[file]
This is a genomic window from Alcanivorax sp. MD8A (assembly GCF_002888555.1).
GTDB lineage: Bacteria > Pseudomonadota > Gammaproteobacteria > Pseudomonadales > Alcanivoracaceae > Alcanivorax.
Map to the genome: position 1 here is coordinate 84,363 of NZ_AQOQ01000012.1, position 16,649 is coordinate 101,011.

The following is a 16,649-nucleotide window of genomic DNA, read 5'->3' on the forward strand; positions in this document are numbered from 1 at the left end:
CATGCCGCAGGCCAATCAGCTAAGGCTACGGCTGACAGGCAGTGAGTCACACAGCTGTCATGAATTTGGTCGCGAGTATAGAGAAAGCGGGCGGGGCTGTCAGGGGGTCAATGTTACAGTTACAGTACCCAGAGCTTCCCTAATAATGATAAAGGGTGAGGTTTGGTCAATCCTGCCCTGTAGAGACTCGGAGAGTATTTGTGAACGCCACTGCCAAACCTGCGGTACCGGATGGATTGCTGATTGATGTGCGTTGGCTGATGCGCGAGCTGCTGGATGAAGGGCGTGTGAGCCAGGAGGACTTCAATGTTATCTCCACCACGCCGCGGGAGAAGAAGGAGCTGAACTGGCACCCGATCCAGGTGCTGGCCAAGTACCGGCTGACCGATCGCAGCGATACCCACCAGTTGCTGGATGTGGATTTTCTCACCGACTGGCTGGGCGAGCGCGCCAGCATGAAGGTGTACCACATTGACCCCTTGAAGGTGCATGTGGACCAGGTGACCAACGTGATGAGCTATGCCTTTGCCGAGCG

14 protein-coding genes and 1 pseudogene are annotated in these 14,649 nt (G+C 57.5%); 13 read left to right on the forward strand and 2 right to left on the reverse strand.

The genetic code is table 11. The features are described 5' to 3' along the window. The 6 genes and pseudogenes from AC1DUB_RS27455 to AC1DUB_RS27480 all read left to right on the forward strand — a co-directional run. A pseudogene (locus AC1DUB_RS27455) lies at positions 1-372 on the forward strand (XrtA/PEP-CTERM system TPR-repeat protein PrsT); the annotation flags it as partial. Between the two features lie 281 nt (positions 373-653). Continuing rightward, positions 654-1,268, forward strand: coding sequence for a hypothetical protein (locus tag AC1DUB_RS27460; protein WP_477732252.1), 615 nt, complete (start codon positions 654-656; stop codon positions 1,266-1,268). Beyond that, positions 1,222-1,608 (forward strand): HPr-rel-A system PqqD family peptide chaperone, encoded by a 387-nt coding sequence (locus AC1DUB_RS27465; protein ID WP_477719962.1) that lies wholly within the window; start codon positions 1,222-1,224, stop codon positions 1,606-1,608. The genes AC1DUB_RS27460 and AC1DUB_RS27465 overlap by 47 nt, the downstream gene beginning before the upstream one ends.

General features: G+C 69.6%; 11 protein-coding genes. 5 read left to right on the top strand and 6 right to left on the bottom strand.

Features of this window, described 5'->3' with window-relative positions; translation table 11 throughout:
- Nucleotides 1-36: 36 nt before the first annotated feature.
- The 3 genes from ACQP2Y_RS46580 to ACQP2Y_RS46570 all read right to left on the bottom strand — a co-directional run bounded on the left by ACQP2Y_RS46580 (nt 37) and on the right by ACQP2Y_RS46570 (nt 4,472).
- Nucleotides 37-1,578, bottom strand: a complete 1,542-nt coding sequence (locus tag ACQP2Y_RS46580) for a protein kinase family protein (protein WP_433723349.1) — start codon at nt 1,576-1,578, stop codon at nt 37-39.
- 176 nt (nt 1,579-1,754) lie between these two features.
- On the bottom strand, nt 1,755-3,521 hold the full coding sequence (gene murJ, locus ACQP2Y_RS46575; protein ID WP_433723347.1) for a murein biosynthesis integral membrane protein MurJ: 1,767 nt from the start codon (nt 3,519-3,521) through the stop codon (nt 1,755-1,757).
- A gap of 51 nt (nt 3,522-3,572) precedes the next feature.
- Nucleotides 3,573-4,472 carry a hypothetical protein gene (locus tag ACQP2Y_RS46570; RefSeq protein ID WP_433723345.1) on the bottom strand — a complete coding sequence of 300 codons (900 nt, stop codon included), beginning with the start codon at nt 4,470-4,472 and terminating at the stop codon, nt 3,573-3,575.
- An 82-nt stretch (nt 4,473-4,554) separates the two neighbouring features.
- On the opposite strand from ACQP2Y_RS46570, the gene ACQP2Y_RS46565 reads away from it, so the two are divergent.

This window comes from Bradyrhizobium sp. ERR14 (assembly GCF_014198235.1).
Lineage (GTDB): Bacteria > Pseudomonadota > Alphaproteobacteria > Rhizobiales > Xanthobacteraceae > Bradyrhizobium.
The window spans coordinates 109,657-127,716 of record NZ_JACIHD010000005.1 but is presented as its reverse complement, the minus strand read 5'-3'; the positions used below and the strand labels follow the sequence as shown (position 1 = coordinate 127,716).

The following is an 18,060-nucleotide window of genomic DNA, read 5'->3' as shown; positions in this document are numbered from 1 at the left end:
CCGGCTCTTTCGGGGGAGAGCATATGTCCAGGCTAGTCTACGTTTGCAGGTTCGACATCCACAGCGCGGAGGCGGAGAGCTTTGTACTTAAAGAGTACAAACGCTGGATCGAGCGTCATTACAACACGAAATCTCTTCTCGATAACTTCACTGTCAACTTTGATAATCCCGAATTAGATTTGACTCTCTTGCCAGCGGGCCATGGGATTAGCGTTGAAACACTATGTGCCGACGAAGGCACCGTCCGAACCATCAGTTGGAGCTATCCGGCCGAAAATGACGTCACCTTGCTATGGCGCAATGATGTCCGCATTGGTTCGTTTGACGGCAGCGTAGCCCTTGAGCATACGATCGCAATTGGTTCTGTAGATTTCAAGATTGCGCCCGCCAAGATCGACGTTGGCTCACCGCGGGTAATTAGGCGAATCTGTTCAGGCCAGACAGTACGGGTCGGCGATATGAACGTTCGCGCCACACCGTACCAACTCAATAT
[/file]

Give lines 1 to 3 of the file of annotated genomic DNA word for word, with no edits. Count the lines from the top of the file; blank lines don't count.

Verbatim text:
This is a genomic window from Alcanivorax sp. MD8A (assembly GCF_002888555.1).
GTDB lineage: Bacteria > Pseudomonadota > Gammaproteobacteria > Pseudomonadales > Alcanivoracaceae > Alcanivorax.
Map to the genome: position 1 here is coordinate 84,363 of NZ_AQOQ01000012.1, position 16,649 is coordinate 101,011.